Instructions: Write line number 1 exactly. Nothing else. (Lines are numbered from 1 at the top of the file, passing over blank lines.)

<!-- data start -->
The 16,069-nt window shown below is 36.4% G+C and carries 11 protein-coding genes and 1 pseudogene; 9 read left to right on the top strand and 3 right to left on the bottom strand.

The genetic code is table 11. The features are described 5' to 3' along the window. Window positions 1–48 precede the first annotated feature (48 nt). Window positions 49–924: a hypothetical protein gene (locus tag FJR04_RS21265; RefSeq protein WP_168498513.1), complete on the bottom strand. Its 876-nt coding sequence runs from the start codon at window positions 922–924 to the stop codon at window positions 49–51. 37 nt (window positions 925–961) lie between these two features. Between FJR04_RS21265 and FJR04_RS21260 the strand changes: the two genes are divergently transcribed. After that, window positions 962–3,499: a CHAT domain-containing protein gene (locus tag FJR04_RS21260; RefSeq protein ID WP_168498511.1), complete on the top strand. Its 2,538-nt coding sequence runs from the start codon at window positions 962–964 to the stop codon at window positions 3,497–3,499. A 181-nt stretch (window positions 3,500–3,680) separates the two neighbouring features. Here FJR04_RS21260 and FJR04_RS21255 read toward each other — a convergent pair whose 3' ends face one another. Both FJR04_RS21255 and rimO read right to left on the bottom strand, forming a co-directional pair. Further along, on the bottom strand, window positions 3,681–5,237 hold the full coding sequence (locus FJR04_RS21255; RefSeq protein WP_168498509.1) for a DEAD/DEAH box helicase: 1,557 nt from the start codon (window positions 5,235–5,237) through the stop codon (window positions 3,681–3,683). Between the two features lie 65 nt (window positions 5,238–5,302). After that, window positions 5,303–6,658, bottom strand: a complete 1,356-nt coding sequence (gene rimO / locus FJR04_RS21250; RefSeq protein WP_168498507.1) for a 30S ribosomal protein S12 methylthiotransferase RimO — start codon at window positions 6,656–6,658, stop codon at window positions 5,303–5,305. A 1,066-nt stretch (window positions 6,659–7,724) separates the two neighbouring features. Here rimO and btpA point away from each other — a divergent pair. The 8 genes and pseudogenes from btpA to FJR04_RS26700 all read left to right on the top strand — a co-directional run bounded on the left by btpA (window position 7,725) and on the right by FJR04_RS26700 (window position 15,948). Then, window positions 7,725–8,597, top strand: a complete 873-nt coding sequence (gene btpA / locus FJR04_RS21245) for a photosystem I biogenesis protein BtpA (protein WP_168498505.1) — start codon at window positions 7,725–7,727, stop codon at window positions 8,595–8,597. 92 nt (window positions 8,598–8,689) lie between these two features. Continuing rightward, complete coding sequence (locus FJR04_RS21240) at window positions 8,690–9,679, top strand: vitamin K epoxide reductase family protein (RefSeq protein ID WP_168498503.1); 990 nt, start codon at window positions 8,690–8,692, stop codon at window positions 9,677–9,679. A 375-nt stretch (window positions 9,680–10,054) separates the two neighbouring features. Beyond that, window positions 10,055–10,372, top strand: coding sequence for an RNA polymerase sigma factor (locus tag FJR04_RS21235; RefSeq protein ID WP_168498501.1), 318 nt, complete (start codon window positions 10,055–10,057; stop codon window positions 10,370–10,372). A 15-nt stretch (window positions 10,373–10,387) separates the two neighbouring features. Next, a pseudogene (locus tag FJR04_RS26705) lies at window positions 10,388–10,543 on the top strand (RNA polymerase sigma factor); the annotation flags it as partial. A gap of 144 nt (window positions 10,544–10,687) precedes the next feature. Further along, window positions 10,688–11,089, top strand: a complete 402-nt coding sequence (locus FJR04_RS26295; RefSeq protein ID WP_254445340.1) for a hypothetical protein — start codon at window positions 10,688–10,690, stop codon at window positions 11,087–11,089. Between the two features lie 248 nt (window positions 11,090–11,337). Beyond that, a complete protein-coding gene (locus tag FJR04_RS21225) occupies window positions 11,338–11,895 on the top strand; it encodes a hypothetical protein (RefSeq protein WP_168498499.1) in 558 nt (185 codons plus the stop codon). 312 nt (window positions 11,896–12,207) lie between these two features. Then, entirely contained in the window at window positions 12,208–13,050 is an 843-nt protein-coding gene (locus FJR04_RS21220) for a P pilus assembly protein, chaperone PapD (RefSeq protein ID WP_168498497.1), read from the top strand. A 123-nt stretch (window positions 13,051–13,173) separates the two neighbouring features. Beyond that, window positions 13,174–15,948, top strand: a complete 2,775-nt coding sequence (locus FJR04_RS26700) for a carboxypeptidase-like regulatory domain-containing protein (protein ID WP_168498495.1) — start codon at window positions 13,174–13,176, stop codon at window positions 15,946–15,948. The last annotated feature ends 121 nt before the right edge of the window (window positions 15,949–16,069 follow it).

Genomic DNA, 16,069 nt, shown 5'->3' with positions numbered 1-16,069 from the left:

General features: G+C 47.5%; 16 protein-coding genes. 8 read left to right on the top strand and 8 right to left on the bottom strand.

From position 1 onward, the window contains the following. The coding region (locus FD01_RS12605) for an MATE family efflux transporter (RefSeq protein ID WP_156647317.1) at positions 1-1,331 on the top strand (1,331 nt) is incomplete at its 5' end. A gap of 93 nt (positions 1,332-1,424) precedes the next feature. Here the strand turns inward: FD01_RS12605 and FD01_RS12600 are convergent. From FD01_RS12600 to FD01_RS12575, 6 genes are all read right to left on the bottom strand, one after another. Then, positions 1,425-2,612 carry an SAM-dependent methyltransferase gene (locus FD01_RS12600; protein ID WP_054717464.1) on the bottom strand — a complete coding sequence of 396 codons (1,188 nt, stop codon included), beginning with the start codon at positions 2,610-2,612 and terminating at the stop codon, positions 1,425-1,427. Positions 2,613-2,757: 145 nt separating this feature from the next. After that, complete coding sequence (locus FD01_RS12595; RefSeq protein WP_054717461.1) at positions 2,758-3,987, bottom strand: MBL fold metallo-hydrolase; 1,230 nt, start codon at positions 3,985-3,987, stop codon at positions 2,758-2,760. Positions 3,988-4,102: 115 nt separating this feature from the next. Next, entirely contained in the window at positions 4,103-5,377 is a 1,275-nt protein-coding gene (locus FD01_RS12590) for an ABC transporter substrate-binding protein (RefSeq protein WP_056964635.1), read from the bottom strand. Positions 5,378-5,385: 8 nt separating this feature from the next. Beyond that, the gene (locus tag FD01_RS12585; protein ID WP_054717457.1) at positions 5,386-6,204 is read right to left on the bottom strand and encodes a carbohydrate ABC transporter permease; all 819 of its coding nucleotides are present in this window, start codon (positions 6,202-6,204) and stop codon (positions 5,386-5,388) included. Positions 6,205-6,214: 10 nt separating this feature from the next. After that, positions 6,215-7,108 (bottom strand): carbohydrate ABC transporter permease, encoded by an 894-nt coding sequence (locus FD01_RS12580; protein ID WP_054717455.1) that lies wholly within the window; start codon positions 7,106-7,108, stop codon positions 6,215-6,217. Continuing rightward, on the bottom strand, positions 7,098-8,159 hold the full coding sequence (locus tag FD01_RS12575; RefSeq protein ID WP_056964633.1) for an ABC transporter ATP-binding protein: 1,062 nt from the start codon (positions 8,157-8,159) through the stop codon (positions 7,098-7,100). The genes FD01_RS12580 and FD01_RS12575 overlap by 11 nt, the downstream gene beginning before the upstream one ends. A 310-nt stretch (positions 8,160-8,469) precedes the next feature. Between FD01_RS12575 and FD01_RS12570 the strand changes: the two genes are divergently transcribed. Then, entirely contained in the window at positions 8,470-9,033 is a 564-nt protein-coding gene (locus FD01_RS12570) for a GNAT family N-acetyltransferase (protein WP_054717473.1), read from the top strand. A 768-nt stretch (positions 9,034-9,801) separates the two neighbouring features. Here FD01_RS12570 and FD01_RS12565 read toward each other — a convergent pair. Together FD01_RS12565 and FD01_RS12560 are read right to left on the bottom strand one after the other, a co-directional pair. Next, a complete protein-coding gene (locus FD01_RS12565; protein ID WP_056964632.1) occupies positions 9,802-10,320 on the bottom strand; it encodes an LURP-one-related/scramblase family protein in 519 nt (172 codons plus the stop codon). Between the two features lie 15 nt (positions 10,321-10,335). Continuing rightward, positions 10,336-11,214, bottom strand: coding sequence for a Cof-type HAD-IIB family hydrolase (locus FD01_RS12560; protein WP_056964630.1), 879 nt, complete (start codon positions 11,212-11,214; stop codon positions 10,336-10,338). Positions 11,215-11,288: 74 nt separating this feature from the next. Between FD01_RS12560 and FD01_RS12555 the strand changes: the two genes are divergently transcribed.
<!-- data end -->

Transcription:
The 16,069-nt window shown below is 36.4% G+C and carries 11 protein-coding genes and 1 pseudogene; 9 read left to right on the top strand and 3 right to left on the bottom strand.